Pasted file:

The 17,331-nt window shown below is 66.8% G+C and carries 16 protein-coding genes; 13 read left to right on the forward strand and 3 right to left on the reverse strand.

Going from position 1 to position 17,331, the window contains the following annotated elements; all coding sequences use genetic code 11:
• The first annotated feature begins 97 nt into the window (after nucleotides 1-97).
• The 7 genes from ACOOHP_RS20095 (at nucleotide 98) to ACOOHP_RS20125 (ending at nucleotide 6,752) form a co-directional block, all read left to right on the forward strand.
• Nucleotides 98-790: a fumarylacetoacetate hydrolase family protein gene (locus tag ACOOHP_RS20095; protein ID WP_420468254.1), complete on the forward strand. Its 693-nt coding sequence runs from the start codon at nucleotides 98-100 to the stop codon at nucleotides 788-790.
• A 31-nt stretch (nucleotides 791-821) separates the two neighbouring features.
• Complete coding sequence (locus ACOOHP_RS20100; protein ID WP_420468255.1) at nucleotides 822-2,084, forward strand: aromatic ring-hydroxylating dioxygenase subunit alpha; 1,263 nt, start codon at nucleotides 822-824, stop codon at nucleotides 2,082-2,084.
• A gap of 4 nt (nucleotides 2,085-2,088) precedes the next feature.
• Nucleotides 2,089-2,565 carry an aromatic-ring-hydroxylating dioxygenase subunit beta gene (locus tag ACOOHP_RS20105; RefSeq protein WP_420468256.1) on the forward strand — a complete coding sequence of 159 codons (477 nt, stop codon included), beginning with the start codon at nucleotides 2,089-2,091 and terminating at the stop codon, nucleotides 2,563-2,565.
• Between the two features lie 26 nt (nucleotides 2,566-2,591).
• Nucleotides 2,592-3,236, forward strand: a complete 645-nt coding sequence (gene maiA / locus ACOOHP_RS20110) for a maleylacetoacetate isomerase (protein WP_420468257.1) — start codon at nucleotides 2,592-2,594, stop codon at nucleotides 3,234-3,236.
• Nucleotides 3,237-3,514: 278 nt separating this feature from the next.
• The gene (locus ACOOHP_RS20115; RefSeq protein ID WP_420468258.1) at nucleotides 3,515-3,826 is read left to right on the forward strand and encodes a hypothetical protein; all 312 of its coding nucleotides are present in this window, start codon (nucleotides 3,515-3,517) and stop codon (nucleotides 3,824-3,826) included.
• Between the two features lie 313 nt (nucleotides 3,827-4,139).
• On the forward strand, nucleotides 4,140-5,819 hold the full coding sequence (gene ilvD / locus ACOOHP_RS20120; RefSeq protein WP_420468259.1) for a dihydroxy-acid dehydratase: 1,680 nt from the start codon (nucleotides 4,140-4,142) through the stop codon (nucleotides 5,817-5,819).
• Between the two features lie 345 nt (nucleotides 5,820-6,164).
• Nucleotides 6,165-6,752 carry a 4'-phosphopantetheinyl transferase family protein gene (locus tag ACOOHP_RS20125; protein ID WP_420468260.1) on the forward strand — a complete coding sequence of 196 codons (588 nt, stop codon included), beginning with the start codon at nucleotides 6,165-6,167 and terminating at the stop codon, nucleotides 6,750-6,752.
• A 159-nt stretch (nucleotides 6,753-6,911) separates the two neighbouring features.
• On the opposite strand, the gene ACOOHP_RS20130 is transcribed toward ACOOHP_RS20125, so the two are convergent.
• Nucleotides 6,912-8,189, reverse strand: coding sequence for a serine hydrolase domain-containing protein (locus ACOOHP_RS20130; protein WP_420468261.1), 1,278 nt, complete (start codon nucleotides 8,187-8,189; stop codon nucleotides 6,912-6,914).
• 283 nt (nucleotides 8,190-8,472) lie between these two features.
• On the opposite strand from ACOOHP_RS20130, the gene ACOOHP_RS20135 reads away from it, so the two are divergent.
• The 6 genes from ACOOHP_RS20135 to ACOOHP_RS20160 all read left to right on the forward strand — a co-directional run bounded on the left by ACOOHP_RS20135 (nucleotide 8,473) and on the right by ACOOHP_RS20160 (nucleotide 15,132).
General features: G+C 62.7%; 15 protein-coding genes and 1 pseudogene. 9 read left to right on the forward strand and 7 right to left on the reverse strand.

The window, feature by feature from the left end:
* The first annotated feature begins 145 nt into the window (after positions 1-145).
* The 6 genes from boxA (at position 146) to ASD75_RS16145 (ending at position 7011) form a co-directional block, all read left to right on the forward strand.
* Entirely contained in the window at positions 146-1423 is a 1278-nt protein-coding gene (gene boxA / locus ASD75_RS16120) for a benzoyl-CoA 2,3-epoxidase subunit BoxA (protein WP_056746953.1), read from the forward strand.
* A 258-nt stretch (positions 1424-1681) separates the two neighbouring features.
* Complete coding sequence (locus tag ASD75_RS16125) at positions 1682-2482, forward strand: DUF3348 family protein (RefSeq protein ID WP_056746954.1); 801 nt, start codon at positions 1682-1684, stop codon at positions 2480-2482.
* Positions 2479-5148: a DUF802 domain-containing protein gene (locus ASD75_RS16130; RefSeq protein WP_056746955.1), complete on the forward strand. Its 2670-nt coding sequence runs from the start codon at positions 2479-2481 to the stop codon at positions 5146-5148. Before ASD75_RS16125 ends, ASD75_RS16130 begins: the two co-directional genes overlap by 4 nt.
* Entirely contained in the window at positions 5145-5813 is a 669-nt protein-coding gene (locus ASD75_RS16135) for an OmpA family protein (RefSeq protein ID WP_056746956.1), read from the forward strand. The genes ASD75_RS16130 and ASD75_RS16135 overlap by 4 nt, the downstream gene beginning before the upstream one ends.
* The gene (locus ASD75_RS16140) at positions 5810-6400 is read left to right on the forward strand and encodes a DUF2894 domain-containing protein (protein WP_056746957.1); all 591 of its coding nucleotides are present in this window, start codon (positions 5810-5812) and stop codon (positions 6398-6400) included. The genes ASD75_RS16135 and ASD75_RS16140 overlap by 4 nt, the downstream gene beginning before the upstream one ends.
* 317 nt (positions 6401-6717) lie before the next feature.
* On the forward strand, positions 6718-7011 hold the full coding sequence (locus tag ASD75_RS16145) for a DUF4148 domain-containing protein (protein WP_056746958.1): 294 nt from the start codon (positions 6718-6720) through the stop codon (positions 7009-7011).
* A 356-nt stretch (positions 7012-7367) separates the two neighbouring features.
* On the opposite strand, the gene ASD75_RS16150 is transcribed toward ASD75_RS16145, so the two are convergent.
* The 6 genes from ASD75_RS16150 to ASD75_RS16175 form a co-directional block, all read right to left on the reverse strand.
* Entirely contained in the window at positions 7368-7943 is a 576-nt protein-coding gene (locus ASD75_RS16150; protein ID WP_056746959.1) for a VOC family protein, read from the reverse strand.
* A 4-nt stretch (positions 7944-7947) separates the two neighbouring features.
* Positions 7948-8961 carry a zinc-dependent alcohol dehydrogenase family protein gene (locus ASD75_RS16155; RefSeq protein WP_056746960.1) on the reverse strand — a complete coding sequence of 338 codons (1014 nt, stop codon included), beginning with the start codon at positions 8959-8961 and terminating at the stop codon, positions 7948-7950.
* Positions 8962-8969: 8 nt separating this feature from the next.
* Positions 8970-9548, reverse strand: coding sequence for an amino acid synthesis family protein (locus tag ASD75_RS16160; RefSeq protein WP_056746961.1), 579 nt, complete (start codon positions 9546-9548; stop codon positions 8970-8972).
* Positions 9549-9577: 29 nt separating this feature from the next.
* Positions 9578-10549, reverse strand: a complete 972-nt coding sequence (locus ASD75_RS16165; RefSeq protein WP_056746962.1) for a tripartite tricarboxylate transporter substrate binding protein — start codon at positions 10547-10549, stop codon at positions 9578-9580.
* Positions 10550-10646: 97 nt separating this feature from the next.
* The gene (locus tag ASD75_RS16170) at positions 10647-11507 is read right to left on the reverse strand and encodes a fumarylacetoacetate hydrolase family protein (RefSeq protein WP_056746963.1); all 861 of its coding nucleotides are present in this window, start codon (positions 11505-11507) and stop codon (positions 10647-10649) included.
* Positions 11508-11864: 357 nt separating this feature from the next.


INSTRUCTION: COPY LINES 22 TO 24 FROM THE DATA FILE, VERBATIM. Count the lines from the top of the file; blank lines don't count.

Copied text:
• On the opposite strand from ACOOHP_RS20130, the gene ACOOHP_RS20135 reads away from it, so the two are divergent.
• The 6 genes from ACOOHP_RS20135 to ACOOHP_RS20160 all read left to right on the forward strand — a co-directional run bounded on the left by ACOOHP_RS20135 (nucleotide 8,473) and on the right by ACOOHP_RS20160 (nucleotide 15,132).
General features: G+C 62.7%; 15 protein-coding genes and 1 pseudogene. 9 read left to right on the forward strand and 7 right to left on the reverse strand.